Q# operation code

  1. Replace the contents of the Bell.qs file with the following code:

    namespace Quantum.Bell {
        open Microsoft.Quantum.Intrinsic;
        open Microsoft.Quantum.Canon;
    
        operation Set(desired : Result, q1 : Qubit) : Unit {
            if (desired != M(q1)) {
                X(q1);
            }
        }
    }
    

    This operation may now be called to set a qubit to a classical state, either returning Zero 100% of the time or returning One 100% of the time. Zero and One are constants that represent the only two possible results of a measurement of a qubit.

    The operation Set measures the qubit. If the qubit is in the state we want, Set leaves it alone; otherwise, by executing the X operation, we change the qubit state to the desired state.

About Q# operations

A Q# operation is a quantum subroutine. That is, it is a callable routine that contains quantum operations.

The arguments to an operation are specified as a tuple, within parentheses.

The return type of the operation is specified after a colon. In this case, the Set operation has no return, so it is marked as returning Unit. This is the Q# equivalent of unit in F#, which is roughly analogous to void in C#, and an empty tuple (Tuple[()]) in Python.

You have used two quantum operations in your first Q# operation:

  • The M operation, which measures the state of the qubit
  • The X operation, which flips the state of a qubit

A quantum operation transforms the state of a qubit. Sometime people talk about quantum gates instead of operations, in analogy to classical logic gates. This is rooted in the early days of quantum computing when algorithms were merely a theoretical construct and visualized as diagrams similarly to circuit diagrams in classical computing.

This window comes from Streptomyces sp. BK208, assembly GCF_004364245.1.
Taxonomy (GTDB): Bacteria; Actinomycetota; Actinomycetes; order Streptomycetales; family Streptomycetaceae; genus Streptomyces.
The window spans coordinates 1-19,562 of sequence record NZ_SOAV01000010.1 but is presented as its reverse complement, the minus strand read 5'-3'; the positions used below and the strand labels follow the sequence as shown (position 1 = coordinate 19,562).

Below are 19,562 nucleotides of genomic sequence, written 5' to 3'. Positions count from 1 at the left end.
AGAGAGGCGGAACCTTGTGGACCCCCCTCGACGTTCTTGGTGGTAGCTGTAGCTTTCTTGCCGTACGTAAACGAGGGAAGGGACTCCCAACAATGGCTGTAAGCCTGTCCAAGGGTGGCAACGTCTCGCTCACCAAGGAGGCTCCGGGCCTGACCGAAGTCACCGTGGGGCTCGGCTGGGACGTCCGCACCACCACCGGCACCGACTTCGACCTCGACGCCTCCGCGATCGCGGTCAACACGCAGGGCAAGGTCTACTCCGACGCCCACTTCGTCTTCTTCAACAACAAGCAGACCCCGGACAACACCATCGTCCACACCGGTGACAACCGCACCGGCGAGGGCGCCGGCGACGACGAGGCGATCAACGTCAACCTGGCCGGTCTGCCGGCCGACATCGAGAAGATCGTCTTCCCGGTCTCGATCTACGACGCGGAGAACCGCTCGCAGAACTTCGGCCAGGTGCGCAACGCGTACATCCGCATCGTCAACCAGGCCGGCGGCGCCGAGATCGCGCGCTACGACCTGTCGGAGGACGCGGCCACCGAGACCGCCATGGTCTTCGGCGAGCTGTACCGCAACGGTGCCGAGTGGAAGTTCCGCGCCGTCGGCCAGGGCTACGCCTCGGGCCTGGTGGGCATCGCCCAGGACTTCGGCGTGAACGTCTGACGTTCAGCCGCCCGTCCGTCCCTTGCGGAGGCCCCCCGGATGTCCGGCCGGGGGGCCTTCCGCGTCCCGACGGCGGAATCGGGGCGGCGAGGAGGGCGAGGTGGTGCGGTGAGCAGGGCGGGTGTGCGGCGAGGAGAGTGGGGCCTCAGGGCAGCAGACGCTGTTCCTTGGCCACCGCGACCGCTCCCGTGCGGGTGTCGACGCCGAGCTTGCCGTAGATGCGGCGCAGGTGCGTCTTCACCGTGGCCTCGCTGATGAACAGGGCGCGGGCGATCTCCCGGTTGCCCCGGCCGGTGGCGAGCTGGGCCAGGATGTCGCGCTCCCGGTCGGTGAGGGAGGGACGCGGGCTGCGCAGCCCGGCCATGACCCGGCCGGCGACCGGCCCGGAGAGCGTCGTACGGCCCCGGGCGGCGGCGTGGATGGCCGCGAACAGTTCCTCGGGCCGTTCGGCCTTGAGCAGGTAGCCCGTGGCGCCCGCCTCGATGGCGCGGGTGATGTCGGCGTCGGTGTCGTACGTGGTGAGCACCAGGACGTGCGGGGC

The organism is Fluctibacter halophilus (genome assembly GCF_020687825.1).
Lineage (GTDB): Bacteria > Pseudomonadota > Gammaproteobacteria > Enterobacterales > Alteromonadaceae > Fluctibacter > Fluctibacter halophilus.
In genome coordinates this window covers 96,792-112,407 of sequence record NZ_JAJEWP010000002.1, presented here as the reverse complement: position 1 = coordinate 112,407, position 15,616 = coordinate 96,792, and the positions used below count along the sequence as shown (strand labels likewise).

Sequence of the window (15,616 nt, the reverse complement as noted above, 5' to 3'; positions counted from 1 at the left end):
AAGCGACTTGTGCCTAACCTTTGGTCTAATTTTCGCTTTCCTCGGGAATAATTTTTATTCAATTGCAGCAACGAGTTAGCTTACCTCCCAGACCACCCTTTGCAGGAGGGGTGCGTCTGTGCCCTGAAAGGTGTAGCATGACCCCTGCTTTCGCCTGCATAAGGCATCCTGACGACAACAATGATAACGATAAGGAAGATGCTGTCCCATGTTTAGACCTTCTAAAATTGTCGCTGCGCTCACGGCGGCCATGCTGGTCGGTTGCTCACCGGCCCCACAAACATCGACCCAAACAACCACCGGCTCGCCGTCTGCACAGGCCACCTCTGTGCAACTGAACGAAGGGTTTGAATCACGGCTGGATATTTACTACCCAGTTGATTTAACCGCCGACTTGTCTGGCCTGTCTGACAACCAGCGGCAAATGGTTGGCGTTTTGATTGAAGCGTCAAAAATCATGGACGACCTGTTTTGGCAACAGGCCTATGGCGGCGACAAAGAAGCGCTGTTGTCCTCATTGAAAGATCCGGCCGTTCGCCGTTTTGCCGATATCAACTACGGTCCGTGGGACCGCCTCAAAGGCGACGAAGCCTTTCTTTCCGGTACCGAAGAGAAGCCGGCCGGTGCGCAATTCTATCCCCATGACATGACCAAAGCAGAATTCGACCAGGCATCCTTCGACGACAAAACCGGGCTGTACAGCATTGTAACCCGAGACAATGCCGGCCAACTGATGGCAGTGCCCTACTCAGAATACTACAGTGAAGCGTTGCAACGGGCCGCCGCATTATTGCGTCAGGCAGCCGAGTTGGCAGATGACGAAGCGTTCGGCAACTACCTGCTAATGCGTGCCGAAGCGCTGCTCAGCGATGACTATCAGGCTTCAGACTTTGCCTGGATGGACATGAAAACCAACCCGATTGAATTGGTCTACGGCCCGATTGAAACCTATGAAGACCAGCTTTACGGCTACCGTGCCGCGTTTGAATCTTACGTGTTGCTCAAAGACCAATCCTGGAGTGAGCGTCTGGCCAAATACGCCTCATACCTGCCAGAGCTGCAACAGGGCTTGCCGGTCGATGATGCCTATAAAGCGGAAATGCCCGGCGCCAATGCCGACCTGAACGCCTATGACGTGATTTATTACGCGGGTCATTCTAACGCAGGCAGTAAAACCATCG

Add Q# test code

  1. Add the following operation to the Bell.qs file, inside the namespace, after the end of the Set operation:

    operation TestBellState(count : Int, initial : Result) : (Int, Int) {
    
        mutable numOnes = 0;
        using (qubit = Qubit()) {
    
            for (test in 1..count) {
                Set(initial, qubit);
                let res = M(qubit);
    
                // Count the number of ones we saw:
                if (res == One) {
                    set numOnes += 1;
                }
            }
            Set(Zero, qubit);
        }
    
        // Return number of times we saw a |0> and number of times we saw a |1>
        return (count-numOnes, numOnes);
    }
    

    This operation (TestBellState) will loop for count iterations, set a specified initial value on a qubit and then measure (M) the result. It will gather statistics on how many zeros and ones we've measured and return them to the caller. It performs one other necessary operation. It resets the qubit to a known state (Zero) before returning it allowing others to allocate this qubit in a known state. This is required by the using statement.

About variables in Q#

By default, variables in Q# are immutable; their value may not be changed after they are bound. The let keyword is used to indicate the binding of an immutable variable. Operation arguments are always immutable.

If you need a variable whose value can change, such as numOnes in the example, you can declare the variable with the mutable keyword. A mutable variable's value may be changed using a set statement.

In both cases, the type of a variable is inferred by the compiler. Q# doesn't require any type annotations for variables.

About using statements in Q#

The using statement is also special to Q#. It is used to allocate qubits for use in a block of code. In Q#, all qubits are dynamically allocated and released, rather than being fixed resources that are there for the entire lifetime of a complex algorithm. A using statement allocates a set of qubits at the start, and releases those qubits at the end of the block.

Create the host application code

  1. Open the host.py file and add the following code: